6 Unconventional Ways to Build a Strong Startup Team
Today we're welcoming Niraj, CEO of Hiver, who has written about how he built an innovative startup team -- one where he isn't always the CEO. Huh? Read more to find out how!
What is a strong team? A team that is driven, where every member plays an equal role, one that shares a strong bond with each other, one in which everyone is learning, growing, and satisfied.
If you search Google for tips to run a successful startup, one of the first things to pop-up among those tips is to build a strong team. From LinkedIn’s CEO to famous VCs like Naval Ravikant, all say, ‘It’s the people, stupid!’
Good collaboration ensues when the team members are in sync with each other. Strong teams are especially important for startups given the dips and peaks it goes through, especially in the initial phases.
Here are a few tips to build such strong teams:
1. Encourage office pranks (not harmful ones of course)
A strong team is where the team members share a strong bond with each other. Though they may seem silly, office pranks are one of the best ways to achieve that.
Pranks encourage creative thinking and healthy camaraderie between the team members. It is a great way to break the ice and also get to know people on a personal level.
With their touch of humor, they can help build a creative and vibrant office culture. A fun work environment is often results in your employees looking forward to their work day, instead of dragging their feet. IDEO is one company that encourages pranks in their offices. Of course, there is always a line to draw when it comes to practical jokes.
2. Help your team have a life outside work
At my startup Hiver, we hire tutors to teach new skills to our employees, like sketching, playing the guitar, a new language etc., and one of our employees who learned to sketch even helped design our new logo.
Not only does this help build a strong team spirit, but it contributes to individual personality development.
When they are pursuing other things, it keeps their day more interesting and fun, they are less stressed and are more satisfied overall.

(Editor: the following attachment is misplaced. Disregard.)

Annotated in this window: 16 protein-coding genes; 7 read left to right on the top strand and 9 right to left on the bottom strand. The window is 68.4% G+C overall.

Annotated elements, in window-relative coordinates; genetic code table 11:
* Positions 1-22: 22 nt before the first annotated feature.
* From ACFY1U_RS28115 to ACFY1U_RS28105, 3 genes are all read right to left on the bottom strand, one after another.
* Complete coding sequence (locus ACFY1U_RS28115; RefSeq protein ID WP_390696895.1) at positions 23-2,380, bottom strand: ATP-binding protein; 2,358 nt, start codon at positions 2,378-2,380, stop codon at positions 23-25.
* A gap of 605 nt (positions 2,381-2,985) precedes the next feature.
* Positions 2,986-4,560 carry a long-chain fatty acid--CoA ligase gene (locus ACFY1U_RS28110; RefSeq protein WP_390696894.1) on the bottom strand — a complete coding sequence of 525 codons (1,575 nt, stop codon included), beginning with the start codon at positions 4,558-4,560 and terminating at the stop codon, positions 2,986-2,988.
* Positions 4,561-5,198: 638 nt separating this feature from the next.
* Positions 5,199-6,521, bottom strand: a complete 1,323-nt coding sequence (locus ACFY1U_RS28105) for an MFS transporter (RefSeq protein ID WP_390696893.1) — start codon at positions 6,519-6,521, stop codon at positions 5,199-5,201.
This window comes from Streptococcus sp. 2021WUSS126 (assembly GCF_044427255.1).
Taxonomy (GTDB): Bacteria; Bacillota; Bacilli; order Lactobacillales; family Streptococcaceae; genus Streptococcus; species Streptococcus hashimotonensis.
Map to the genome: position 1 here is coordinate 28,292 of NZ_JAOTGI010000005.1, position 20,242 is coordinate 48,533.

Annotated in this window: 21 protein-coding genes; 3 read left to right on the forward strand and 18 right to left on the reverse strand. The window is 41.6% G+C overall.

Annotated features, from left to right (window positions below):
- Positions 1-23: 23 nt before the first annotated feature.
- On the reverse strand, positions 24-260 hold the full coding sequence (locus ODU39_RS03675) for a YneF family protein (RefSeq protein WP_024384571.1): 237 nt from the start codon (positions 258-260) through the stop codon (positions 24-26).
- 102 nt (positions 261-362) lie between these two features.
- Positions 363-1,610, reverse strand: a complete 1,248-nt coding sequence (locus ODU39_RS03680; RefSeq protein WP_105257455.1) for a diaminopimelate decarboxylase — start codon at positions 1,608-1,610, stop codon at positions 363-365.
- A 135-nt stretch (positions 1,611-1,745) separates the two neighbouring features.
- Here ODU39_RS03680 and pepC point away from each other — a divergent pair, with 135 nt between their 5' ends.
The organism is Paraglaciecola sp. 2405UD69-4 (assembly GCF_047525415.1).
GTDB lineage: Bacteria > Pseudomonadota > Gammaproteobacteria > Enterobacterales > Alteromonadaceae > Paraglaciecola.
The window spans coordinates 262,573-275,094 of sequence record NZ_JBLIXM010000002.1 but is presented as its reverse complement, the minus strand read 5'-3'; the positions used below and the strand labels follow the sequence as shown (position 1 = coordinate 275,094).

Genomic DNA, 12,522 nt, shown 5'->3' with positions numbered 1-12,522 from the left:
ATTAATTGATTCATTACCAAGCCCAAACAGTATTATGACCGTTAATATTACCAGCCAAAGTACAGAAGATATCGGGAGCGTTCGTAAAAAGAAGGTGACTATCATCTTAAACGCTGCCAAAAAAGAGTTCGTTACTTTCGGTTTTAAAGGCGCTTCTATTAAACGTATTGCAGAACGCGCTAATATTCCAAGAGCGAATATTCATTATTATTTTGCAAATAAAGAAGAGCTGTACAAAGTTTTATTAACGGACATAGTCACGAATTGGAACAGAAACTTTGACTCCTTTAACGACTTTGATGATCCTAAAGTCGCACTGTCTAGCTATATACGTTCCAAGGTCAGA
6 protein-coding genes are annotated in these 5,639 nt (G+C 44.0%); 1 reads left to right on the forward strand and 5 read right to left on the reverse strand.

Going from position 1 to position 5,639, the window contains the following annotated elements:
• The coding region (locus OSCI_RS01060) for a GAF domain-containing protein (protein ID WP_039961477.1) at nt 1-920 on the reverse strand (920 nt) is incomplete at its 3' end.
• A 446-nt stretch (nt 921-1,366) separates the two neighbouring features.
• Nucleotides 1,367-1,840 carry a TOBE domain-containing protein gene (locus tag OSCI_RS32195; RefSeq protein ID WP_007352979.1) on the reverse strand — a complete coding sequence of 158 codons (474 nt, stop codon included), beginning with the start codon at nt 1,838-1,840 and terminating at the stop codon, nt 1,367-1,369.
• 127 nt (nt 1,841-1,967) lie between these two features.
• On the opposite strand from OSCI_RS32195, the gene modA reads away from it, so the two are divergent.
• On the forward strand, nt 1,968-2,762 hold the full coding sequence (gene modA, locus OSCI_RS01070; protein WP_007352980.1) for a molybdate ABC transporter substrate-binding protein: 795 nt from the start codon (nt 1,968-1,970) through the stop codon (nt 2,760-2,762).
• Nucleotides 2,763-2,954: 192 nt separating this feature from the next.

3. Arrange meetings and lunches with thought leaders in your industry
A strong team is driven, motivated and yearning to do more, learn more and prove itself.
One great way to keep your team motivated is by arranging meetings with thought leaders in your industry.
Thought leaders like Steve Case and Ted Leonsis usually have a lot of stories to share and insights that only they are privy to. They predict trends, anticipate problems, and analyze solutions.
These kinds of interactions will motivate your team to take initiative, gain more knowledge and develop their career.
4. Unlimited vacation or unlimited work from home at least
It sure isn’t easy to make this work, but you won’t be the first. Many companies like Netflix, Virgin, Prezi already did.
Before you misunderstand, this doesn’t mean that employees can take leave for months together regularly and expect a pay from you. It’s just that whenever they feel like they need some time off to recharge themselves, a leave balance won’t stand in their way.
In fact, I think enabling this sort of flexibility is a way to delegate responsibility to your employees. It’s almost like saying - ‘there you go, you can take as many leaves as you want, we trust your judgment’.
If you select the employees with the right attitude, they won’t take advantage of this benefit and it might also build a sense of self-monitoring in them, a sense of ownership.
5. Give public appreciation for innovative thinking and private appreciation for high performance
When someone comes up with a great innovative idea, appreciate them publicly and give them the ownership to plan and execute the idea. This will encourage everyone in the team to push themselves to think outside the box.
Once the idea is executed and if the team member did a great job, show your appreciation in private or in the form of a bonus.
I think that publicly appreciating a star performer can cause a rift in the team and before you know it, everyone in the team will try to achieve individual goals instead of team goals.
6. If someone has a new idea, put them in charge of it
I think one great way to build up team collaboration is to keep give a chance for everyone to develop leadership skills and team management skills, rather than one leader-like employee dominating the scene all the time.
One way we try to solve this problem at our startup is by appointing temporary CEOs. For instance, when an employee comes up with a brilliant and practical idea, we make them the CEO of this idea - from the inception to the execution of the project. Everyone, including the founders, report to this person.
Not only will this technique encourage your employees to come up new innovative ideas, but encouraging meritocracy will foster healthy team dynamics.
Remember that you also need the right set of tools such as collaborative inboxes, instant communication tools, etc. which can facilitate collaboration and communication within the team.
Building a strong team is one of the most important, if not the most, tasks of a startup founder. It starts with choosing the right people for sure, but it is also about you, the founder. You have to make very conscious efforts to build a strong team that is united and will withstand any high-stress situation together.
Making collaboration and stewardship one of your startup’s core foundational value and repeatedly reinforcing this idea in the minds of your employees through your actions and words can help you weave a cohesive culture.